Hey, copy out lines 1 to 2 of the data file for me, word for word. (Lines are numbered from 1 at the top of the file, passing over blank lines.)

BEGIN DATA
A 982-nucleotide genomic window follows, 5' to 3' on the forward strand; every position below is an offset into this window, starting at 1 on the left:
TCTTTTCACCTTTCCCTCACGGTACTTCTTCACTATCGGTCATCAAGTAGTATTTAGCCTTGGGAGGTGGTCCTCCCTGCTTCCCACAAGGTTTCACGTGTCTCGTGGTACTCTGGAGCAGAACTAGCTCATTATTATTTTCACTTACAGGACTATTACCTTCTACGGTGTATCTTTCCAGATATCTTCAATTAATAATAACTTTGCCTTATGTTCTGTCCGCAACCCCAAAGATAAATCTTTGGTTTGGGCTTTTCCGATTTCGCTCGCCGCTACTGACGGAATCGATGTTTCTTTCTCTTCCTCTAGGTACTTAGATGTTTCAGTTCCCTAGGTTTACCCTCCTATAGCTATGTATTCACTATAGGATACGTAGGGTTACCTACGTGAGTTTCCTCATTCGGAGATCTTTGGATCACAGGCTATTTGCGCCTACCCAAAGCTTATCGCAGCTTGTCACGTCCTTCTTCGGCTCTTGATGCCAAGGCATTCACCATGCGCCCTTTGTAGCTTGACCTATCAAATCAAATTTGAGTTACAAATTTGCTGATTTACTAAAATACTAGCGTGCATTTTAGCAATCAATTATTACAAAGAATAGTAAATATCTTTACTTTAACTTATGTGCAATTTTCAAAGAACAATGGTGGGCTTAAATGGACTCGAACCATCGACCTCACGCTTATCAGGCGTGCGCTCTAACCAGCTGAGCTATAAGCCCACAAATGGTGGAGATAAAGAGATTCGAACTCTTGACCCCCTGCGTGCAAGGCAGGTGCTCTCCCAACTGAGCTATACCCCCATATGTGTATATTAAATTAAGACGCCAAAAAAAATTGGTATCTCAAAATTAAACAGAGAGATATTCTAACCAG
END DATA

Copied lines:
A 982-nucleotide genomic window follows, 5' to 3' on the forward strand; every position below is an offset into this window, starting at 1 on the left:
TCTTTTCACCTTTCCCTCACGGTACTTCTTCACTATCGGTCATCAAGTAGTATTTAGCCTTGGGAGGTGGTCCTCCCTGCTTCCCACAAGGTTTCACGTGTCTCGTGGTACTCTGGAGCAGAACTAGCTCATTATTATTTTCACTTACAGGACTATTACCTTCTACGGTGTATCTTTCCAGATATCTTCAATTAATAATAACTTTGCCTTATGTTCTGTCCGCAACCCCAAAGATAAATCTTTGGTTTGGGCTTTTCCGATTTCGCTCGCCGCTACTGACGGAATCGATGTTTCTTTCTCTTCCTCTAGGTACTTAGATGTTTCAGTTCCCTAGGTTTACCCTCCTATAGCTATGTATTCACTATAGGATACGTAGGGTTACCTACGTGAGTTTCCTCATTCGGAGATCTTTGGATCACAGGCTATTTGCGCCTACCCAAAGCTTATCGCAGCTTGTCACGTCCTTCTTCGGCTCTTGATGCCAAGGCATTCACCATGCGCCCTTTGTAGCTTGACCTATCAAATCAAATTTGAGTTACAAATTTGCTGATTTACTAAAATACTAGCGTGCATTTTAGCAATCAATTATTACAAAGAATAGTAAATATCTTTACTTTAACTTATGTGCAATTTTCAAAGAACAATGGTGGGCTTAAATGGACTCGAACCATCGACCTCACGCTTATCAGGCGTGCGCTCTAACCAGCTGAGCTATAAGCCCACAAATGGTGGAGATAAAGAGATTCGAACTCTTGACCCCCTGCGTGCAAGGCAGGTGCTCTCCCAACTGAGCTATACCCCCATATGTGTATATTAAATTAAGACGCCAAAAAAAATTGGTATCTCAAAATTAAACAGAGAGATATTCTAACCAG